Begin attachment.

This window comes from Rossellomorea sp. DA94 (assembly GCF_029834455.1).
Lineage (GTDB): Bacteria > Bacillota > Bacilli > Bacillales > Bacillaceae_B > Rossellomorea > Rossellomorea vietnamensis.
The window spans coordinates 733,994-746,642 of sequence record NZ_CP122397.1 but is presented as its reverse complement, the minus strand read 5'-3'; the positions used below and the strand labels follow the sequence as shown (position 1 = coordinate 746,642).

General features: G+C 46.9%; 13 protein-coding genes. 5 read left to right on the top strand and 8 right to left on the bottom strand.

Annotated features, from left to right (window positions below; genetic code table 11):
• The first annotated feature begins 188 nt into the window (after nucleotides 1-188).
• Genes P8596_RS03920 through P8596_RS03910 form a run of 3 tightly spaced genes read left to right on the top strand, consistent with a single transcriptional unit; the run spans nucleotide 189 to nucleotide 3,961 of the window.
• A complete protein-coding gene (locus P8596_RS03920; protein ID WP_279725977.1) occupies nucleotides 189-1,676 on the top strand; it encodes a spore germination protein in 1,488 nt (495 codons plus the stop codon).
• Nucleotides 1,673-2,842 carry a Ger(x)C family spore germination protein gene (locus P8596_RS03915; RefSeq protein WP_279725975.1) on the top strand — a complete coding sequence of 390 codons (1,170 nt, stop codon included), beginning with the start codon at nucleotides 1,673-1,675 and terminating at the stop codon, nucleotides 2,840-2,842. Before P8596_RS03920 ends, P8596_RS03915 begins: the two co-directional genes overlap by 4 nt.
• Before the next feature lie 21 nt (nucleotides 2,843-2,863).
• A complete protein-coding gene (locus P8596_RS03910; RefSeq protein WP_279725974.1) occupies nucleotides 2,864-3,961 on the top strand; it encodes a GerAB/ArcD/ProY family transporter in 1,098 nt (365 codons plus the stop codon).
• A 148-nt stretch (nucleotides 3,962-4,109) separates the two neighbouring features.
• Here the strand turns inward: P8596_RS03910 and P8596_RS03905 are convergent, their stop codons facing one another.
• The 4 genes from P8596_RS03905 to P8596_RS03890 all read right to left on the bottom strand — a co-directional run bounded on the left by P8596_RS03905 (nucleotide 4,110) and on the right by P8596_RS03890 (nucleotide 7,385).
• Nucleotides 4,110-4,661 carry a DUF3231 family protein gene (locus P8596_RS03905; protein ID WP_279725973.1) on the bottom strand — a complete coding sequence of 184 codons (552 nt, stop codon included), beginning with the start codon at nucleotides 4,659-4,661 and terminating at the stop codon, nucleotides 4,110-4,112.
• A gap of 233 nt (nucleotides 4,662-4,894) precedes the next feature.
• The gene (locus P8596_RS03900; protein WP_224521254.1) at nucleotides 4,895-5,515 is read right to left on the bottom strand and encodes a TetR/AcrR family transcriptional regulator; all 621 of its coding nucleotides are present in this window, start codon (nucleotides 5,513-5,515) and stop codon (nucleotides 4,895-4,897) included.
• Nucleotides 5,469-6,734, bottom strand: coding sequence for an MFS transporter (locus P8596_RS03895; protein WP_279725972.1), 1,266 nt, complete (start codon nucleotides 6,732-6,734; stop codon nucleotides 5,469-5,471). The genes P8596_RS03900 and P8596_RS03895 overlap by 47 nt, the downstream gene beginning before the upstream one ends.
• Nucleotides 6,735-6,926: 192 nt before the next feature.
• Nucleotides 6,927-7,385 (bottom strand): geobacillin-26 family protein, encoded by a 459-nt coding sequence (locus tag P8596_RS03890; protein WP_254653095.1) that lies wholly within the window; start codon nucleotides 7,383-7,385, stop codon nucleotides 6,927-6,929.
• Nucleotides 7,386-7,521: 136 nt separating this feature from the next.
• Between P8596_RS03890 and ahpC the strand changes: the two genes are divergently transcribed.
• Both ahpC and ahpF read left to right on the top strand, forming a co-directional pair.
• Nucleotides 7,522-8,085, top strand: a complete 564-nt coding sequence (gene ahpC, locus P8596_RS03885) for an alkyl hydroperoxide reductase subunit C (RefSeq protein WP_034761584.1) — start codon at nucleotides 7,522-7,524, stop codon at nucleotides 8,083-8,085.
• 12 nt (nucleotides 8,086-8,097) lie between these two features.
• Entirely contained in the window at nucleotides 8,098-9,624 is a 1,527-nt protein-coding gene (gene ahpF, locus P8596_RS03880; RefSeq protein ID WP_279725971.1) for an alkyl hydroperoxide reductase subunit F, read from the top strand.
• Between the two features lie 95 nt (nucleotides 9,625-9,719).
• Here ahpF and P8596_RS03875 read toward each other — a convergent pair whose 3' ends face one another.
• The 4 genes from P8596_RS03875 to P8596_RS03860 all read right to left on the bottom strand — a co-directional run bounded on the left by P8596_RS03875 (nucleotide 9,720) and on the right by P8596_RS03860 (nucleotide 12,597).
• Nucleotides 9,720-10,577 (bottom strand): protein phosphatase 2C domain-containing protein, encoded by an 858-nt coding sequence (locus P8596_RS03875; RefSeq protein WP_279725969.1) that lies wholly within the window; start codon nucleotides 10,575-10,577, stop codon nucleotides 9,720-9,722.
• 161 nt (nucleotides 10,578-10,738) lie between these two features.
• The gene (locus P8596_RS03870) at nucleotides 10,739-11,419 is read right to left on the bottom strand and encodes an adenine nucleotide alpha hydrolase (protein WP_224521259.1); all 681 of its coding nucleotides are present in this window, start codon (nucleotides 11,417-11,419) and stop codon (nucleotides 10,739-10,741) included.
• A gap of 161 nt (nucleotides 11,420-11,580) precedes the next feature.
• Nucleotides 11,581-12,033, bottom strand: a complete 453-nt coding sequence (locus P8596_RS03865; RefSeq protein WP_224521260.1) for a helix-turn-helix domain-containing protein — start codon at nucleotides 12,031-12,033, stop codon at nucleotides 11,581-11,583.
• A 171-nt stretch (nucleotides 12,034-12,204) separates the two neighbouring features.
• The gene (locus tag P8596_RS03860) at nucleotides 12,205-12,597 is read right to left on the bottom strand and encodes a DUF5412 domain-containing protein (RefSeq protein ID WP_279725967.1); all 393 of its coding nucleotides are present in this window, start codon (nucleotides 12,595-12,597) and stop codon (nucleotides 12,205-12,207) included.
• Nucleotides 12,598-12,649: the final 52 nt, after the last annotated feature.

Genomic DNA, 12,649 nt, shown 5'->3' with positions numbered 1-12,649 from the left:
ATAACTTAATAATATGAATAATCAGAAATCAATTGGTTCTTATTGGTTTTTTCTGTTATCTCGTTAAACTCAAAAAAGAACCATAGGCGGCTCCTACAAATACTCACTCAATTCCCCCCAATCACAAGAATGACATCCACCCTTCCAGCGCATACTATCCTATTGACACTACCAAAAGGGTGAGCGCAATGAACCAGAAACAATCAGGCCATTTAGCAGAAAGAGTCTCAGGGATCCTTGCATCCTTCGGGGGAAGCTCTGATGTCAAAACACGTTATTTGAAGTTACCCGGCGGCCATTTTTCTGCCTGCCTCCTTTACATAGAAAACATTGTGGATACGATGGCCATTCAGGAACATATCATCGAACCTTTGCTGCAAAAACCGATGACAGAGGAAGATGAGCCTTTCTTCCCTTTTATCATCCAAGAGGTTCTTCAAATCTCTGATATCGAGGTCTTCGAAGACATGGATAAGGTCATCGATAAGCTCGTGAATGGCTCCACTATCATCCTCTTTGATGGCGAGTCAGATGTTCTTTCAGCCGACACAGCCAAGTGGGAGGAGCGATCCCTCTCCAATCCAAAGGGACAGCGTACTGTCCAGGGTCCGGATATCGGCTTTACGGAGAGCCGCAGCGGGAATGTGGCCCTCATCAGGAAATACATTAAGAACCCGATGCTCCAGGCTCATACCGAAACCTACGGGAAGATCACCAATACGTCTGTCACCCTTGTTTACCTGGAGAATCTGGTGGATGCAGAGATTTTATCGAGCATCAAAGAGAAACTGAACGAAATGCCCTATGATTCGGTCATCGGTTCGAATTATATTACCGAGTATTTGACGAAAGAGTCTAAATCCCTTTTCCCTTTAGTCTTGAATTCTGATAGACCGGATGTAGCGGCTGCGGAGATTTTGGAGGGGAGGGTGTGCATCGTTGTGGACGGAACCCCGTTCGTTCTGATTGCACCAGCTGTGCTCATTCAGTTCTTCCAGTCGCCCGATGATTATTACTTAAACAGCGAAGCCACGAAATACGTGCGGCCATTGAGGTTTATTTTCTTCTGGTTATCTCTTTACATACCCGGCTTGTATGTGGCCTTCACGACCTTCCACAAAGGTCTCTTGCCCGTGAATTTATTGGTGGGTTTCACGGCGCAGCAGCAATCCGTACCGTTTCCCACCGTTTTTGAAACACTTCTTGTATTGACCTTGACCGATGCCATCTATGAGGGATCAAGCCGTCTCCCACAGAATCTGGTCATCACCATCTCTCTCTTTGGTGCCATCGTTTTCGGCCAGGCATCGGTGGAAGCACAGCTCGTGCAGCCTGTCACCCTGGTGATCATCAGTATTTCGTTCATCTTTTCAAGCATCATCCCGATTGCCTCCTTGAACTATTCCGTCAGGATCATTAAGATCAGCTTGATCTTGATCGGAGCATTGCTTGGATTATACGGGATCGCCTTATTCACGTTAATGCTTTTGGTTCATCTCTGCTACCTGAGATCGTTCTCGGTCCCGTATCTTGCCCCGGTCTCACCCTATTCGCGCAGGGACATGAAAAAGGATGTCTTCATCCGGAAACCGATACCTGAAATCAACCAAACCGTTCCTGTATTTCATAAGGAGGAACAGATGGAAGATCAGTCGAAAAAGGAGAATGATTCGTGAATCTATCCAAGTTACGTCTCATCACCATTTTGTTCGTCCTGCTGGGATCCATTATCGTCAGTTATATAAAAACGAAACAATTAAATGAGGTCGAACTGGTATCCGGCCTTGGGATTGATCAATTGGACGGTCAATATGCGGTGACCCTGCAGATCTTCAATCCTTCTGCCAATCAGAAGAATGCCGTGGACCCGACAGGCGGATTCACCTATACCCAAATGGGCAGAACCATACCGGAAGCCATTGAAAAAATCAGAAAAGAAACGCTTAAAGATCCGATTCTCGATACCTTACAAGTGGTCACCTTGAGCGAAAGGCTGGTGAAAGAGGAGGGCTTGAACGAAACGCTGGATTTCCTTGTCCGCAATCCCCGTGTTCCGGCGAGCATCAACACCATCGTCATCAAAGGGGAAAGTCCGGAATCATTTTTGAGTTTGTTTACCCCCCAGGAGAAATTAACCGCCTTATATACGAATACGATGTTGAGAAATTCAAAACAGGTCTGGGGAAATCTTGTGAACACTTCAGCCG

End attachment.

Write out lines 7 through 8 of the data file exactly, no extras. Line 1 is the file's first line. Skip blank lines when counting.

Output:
• Genes P8596_RS03920 through P8596_RS03910 form a run of 3 tightly spaced genes read left to right on the top strand, consistent with a single transcriptional unit; the run spans nucleotide 189 to nucleotide 3,961 of the window.
• A complete protein-coding gene (locus P8596_RS03920; protein ID WP_279725977.1) occupies nucleotides 189-1,676 on the top strand; it encodes a spore germination protein in 1,488 nt (495 codons plus the stop codon).